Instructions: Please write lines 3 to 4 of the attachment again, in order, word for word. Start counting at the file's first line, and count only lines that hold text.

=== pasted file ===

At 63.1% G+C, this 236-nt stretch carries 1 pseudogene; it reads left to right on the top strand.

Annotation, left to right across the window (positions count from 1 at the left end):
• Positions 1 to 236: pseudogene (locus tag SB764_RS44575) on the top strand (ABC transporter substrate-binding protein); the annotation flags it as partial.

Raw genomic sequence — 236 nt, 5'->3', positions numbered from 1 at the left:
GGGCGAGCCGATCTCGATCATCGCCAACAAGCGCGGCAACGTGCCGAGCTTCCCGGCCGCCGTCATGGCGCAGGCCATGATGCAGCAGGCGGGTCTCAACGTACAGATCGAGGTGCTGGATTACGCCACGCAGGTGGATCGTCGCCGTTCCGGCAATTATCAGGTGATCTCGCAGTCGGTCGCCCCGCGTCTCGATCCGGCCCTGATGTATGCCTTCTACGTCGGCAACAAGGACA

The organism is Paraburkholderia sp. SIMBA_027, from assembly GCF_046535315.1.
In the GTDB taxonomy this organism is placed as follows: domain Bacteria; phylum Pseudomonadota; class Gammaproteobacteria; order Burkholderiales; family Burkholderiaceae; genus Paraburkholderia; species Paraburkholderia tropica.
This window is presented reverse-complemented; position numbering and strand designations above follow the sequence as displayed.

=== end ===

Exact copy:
• Positions 1 to 236: pseudogene (locus tag SB764_RS44575) on the top strand (ABC transporter substrate-binding protein); the annotation flags it as partial.

Raw genomic sequence — 236 nt, 5'->3', positions numbered from 1 at the left: